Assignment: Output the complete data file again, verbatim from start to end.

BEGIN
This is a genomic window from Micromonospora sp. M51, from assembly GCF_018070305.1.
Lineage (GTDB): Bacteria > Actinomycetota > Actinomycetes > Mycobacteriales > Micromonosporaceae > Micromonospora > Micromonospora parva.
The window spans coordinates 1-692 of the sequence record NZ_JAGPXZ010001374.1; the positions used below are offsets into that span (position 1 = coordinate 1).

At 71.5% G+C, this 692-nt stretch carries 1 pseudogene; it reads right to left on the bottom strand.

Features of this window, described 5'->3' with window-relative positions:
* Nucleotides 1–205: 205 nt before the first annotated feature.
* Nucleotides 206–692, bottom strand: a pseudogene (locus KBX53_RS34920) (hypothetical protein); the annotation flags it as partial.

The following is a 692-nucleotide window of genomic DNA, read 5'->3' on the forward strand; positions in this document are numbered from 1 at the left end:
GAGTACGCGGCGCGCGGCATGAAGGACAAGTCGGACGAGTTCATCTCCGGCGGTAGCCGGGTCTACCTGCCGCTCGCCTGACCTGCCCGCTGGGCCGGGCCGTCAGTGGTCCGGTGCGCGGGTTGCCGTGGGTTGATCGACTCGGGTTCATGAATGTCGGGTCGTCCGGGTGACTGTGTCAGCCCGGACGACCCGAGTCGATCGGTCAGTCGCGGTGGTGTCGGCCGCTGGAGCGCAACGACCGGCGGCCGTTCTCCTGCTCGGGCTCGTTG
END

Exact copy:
This is a genomic window from Micromonospora sp. M51, from assembly GCF_018070305.1.
Lineage (GTDB): Bacteria > Actinomycetota > Actinomycetes > Mycobacteriales > Micromonosporaceae > Micromonospora > Micromonospora parva.
The window spans coordinates 1-692 of the sequence record NZ_JAGPXZ010001374.1; the positions used below are offsets into that span (position 1 = coordinate 1).

At 71.5% G+C, this 692-nt stretch carries 1 pseudogene; it reads right to left on the bottom strand.

Features of this window, described 5'->3' with window-relative positions:
* Nucleotides 1–205: 205 nt before the first annotated feature.
* Nucleotides 206–692, bottom strand: a pseudogene (locus KBX53_RS34920) (hypothetical protein); the annotation flags it as partial.

The following is a 692-nucleotide window of genomic DNA, read 5'->3' on the forward strand; positions in this document are numbered from 1 at the left end:
GAGTACGCGGCGCGCGGCATGAAGGACAAGTCGGACGAGTTCATCTCCGGCGGTAGCCGGGTCTACCTGCCGCTCGCCTGACCTGCCCGCTGGGCCGGGCCGTCAGTGGTCCGGTGCGCGGGTTGCCGTGGGTTGATCGACTCGGGTTCATGAATGTCGGGTCGTCCGGGTGACTGTGTCAGCCCGGACGACCCGAGTCGATCGGTCAGTCGCGGTGGTGTCGGCCGCTGGAGCGCAACGACCGGCGGCCGTTCTCCTGCTCGGGCTCGTTG